Ruppersberger takes 2-1 lead in executive's race At least 2 newcomers to join County Council

Skinner leads in the 4th

Election 1998

November 04, 1998|By Liz Atwood | Liz Atwood,SUN STAFF

At least two newcomers will join the incumbents on the Baltimore County Council next term, while early returns showed County Executive C. A. Dutch Ruppersberger -- a likely candidate for governor in four years -- headed for an easy re-election.

Running on a record of economic development, public safety, schools and community revitalization, the Democratic county executive was poised to easily defeat Republican challenger John J. Bishop to win a second term in office.

With more than one-third of the precincts reported, Ruppersberger had received 48,527 votes compared with Bishop's 24,219.

In trying to unseat Ruppersberger, Bishop faced a popular and well-financed incumbent. With only a few thousand dollars to spend, Bishop, a former Parkville state delegate, called for cutting income taxes and questioned Ruppersberger's claims about creating new jobs and repairing older neighborhoods.

Bishop, 50, also protested the county's pension system under which an elected county official can retire at full pay for life,

regardless of age, after 20 years' service.

If the 52-year-old Ruppersberger serves a full second term, his combined 17 years of Baltimore County Council and executive service would make him eligible for an $89,250 annual pension for life.

Supporters say chances are he won't end his public service in the county executive's post.

Ruppersberger resisted the urging of some party leaders who wanted him to run for governor this time, deciding to bide his time and build a base of support outside the Baltimore area. With a campaign chest of $600,000, he is on his way to amassing a fund for a run at the governor's mansion in 2002.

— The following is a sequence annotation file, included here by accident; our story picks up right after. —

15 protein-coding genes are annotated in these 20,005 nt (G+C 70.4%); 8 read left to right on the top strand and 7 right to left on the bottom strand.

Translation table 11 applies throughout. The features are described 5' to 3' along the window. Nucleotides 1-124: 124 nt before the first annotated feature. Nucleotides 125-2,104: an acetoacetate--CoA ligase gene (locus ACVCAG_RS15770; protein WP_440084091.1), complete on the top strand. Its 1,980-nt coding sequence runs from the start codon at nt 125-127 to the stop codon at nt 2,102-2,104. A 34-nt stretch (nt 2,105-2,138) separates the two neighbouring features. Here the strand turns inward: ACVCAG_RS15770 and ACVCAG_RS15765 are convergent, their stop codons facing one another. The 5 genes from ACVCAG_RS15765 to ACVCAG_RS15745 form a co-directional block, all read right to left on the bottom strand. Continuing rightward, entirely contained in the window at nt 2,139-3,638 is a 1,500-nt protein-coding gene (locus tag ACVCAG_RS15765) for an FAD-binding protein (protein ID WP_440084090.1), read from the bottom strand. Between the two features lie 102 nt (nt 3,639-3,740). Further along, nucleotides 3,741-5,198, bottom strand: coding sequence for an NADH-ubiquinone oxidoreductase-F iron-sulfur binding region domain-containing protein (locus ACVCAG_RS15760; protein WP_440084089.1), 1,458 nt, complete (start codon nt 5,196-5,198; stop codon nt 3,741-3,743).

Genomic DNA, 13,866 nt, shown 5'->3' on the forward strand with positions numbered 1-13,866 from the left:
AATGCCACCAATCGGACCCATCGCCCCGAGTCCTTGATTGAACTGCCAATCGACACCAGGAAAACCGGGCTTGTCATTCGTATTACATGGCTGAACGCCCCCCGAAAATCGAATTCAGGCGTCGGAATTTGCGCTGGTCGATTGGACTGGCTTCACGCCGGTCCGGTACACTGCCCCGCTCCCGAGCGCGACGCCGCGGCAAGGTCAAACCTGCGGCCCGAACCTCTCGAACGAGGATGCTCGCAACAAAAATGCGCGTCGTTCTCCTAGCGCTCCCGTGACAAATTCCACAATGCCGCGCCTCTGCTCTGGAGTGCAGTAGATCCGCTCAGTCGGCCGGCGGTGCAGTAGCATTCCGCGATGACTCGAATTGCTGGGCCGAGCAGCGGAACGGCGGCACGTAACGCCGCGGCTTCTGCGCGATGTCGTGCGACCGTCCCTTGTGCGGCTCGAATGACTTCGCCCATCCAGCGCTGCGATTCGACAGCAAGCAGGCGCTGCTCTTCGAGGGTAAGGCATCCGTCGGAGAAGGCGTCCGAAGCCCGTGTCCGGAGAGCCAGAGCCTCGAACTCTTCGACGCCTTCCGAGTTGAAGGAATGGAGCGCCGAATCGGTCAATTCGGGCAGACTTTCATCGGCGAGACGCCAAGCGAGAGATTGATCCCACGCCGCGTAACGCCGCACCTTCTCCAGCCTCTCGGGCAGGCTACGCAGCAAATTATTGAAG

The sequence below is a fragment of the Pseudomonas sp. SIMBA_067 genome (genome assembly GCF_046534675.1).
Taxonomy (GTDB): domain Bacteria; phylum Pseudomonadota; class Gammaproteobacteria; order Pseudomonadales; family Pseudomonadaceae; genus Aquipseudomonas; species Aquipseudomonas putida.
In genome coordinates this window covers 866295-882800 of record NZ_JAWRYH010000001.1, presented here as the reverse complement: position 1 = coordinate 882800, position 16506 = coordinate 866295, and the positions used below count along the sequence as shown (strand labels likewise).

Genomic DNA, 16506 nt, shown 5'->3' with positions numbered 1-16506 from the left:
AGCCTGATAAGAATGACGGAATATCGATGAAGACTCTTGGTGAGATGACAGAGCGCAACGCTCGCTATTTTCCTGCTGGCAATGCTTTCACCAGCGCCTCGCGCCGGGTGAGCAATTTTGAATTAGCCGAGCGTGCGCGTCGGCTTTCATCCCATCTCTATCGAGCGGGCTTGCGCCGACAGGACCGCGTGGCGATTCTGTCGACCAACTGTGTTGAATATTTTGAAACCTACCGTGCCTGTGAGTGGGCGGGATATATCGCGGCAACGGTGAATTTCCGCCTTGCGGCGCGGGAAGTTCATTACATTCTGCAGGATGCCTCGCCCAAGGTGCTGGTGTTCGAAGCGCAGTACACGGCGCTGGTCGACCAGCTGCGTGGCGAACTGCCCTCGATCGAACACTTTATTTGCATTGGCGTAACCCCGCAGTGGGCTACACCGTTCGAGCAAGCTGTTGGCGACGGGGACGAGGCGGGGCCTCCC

Council changes due

On the County Council, newcomers will replace departing Councilmen Douglas B. Riley, a Towson Republican who decided not to seek re-election in the 4th District, and Louis L. DePazzo, a Dundalk Democrat who lost in the September primary.

With 65 of the 187 precincts reporting, Riley's seat appeared likely to go to the Republican candidate, Wayne B. Skinner, a longtime community activist and former member of the county Planning Board.

Skinner, 44, a Loch Raven Village resident, appeared to have the edge against Democrat John J. Appel, 73, a semiretired Towson lawyer.

Democratic territory

The 7th District seat seemed certain to remain under Democratic control with a victory for John A. "Johnny O" Olszewski, a 38-year-old newcomer who defeated DePazzo in the primary. Olszewski faced no Republican on the ballot, although Larry A. Leone, 37, of Edgemere filed as a write-in candidate.

Two incumbents, Catonsville Democrat Stephen G. Sam Moxley and Perry Hall Democrat Vincent J. Gardina, faced spirited competition but seemed poised to win re-election in the county where Democrats outnumber Republicans by more than 2-to-1.

Perry Hall race

Republican Allen Thompson, a political newcomer, hoped to stop Gardina's election to a third term.

The former president of the Perry Hall Improvement Association, who retired this year from a 25-year career in the loan business, criticized the incumbent for being out of touch with the constituents.

Gardina said he has worked to reduce zoning densities throughout the district, to eliminate rundown apartment complexes and to plan for Honeygo, a large new community of homes north of White Marsh.

In the 1st District, Republican John Manley tried to reclaim the seat his wife, Berchie Lee Manley, lost in 1994 to Moxley.

Mr. Manley, 71, a retired professor and administrator at Catonsville Community College, charged that Moxley, 39, is too close to Ruppersberger.

In the other council races, Fullerton Democrat Joseph Bartenfelder, Pikesville Democrat Kevin Kamenetz and Owings Mills-North County Republican T. Bryan McIntire, were expected to handily win re-election.

Bond issues sought

County voters also were asked to approve $195 million in bond issues, mostly to fund repairs to schools, roads, alleys, bridges and storm drains, and were to vote on three charter amendments.

Nearly half the bond total -- $85 million -- would be earmarked for schools, including $1 million in planning money for a new high school in Owings Mills and repairs at older elementary schools.

Also to be funded through the bond issues is $10.4 million to help pay for the extension of Route 43, White Marsh Boulevard, to Interstate 95 and $3.2 million to help fund the extension of Owings Mills Boulevard to Liberty Road; $2.5 million to plan a county detention center and $1.1 million to help pay for Bloomsbury Community Center in Catonsville.

Pub Date: 11/04/98

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